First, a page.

Blue Like Jazz by Donald Miller
I downloaded the audiobook from the public library's OverDrive service.
The Goodreads description:
"'I never liked jazz music because jazz music doesn't resolve...I used to not like God because God didn't resolve. But that was before any of this happened.' In Donald Miller's early years, he was vaguely familiar with a distant God. But when he came to know Jesus Christ, he pursued the Christian life with great zeal. Within a few years he had a successful ministry that ultimately left him feeling empty, burned out, and, once again, far away from God. In this intimate, soul-searching account, Miller describes his remarkable journey back to a culturally relevant, infinitely loving God."
My review, originally shared May 23, 2012:
I really liked the first half or so and quite a bit of the end, but when Miller veered off in the middle and began talking about politics and why all churches should be full of artist-types like his church is, he lost me for a while.
Basically this is hipster Christology with quite a bit of social-justice-minded Democrat thrown in. I think Miller does a really good job of showing how Christianity can seem to self-described "cool" young people outside the church and of talking about how we can connect with them better. For a cool young person outside the church with a mind open to learning more about Christianity and Jesus, I think this book could be really helpful. And Miller does address a lot of very real and very valid concerns about the modern Church, and for the most part he does it in a thoughtful and transparent way.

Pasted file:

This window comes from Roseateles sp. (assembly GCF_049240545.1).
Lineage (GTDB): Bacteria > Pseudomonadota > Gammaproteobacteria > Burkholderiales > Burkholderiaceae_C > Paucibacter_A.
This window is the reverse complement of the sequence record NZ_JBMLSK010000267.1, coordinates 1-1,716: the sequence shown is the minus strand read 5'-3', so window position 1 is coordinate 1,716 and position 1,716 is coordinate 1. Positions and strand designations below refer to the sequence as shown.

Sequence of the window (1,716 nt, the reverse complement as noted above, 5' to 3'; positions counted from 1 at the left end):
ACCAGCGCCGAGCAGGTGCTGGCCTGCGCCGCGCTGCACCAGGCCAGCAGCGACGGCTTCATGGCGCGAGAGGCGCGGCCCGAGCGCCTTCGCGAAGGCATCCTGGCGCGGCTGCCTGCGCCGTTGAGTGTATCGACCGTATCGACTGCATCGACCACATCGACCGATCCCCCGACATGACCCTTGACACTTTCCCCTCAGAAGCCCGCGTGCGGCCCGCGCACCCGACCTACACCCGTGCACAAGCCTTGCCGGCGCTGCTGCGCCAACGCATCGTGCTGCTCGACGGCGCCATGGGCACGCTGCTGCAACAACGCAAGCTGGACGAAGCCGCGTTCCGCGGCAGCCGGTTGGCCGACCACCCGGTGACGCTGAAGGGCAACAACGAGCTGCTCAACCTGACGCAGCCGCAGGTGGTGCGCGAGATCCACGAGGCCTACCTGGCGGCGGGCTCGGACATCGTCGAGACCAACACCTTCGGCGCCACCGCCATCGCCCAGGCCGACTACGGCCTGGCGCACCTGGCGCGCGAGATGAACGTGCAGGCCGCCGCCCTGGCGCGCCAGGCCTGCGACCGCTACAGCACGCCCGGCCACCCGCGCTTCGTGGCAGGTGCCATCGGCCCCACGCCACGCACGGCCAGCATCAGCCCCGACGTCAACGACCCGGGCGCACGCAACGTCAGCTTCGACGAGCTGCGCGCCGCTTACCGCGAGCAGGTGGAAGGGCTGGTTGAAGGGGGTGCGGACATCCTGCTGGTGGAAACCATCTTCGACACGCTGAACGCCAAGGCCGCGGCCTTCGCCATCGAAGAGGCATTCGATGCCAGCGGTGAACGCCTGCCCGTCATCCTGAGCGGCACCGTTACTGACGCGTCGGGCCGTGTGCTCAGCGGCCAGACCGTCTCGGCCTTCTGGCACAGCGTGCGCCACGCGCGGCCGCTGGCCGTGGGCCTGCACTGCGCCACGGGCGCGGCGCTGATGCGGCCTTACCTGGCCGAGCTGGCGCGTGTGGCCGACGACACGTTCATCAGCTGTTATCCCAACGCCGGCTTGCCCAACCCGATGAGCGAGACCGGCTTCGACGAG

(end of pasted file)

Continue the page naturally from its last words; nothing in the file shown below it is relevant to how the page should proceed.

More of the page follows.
For a lifelong Christian Republican who's never been "cool" and finds the whole hipster thing rather fake and wearying, though, it was a little alienating. At two points in the book Miller does acknowledge that it is possible to be a red-state fundamentalist and still be sincere and still be going to Heaven, but most of the time I felt like he was judging all Christians outside of Portland for not being as awesome and liberal as he and his church are. I could have done without the politics and the complaining about pretty much all other Christians, though some of his points (e.g., talking about how our "unconditional love" is all too often quite conditional) are well-taken.
Yeah. Basically I'm not retracting any of that. I know that many, many other people feel quite differently and that friends I highly respect give this book 5 stars. As I said, there was a lot in the book that was good food for thought and there were a few particularly convicting sections, but overall, I felt like Miller was trying way too hard.
Maybe it's because I'm from Pittsburgh.